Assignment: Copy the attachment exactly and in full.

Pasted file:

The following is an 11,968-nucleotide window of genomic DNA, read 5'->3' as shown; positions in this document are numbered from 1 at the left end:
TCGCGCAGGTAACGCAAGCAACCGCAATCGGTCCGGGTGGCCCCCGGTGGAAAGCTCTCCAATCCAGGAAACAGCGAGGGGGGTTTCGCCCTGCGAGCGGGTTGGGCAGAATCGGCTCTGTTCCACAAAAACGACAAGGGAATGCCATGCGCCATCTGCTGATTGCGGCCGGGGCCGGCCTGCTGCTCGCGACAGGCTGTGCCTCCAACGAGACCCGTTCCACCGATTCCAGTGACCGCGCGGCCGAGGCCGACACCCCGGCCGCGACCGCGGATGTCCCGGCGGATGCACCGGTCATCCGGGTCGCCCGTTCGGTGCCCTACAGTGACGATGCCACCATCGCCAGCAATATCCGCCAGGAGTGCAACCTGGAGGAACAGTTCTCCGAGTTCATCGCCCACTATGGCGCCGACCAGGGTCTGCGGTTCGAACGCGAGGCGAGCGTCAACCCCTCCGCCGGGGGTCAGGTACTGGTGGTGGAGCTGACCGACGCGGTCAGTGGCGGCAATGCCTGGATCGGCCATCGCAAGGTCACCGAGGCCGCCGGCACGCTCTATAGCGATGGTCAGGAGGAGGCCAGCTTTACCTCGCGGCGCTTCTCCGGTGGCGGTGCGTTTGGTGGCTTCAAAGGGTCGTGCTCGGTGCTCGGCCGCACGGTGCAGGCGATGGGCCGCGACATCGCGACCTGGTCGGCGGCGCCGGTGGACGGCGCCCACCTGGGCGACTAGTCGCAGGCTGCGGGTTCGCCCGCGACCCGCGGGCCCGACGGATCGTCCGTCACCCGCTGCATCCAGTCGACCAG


The following is an 11,968-nucleotide window of genomic DNA, read 5'->3' as shown; positions in this document are numbered from 1 at the left end:
TCGCGCAGGTAACGCAAGCAACCGCAATCGGTCCGGGTGGCCCCCGGTGGAAAGCTCTCCAATCCAGGAAACAGCGAGGGGGGTTTCGCCCTGCGAGCGGGTTGGGCAGAATCGGCTCTGTTCCACAAAAACGACAAGGGAATGCCATGCGCCATCTGCTGATTGCGGCCGGGGCCGGCCTGCTGCTCGCGACAGGCTGTGCCTCCAACGAGACCCGTTCCACCGATTCCAGTGACCGCGCGGCCGAGGCCGACACCCCGGCCGCGACCGCGGATGTCCCGGCGGATGCACCGGTCATCCGGGTCGCCCGTTCGGTGCCCTACAGTGACGATGCCACCATCGCCAGCAATATCCGCCAGGAGTGCAACCTGGAGGAACAGTTCTCCGAGTTCATCGCCCACTATGGCGCCGACCAGGGTCTGCGGTTCGAACGCGAGGCGAGCGTCAACCCCTCCGCCGGGGGTCAGGTACTGGTGGTGGAGCTGACCGACGCGGTCAGTGGCGGCAATGCCTGGATCGGCCATCGCAAGGTCACCGAGGCCGCCGGCACGCTCTATAGCGATGGTCAGGAGGAGGCCAGCTTTACCTCGCGGCGCTTCTCCGGTGGCGGTGCGTTTGGTGGCTTCAAAGGGTCGTGCTCGGTGCTCGGCCGCACGGTGCAGGCGATGGGCCGCGACATCGCGACCTGGTCGGCGGCGCCGGTGGACGGCGCCCACCTGGGCGACTAGTCGCAGGCTGCGGGTTCGCCCGCGACCCGCGGGCCCGACGGATCGTCCGTCACCCGCTGCATCCAGTCGACCAG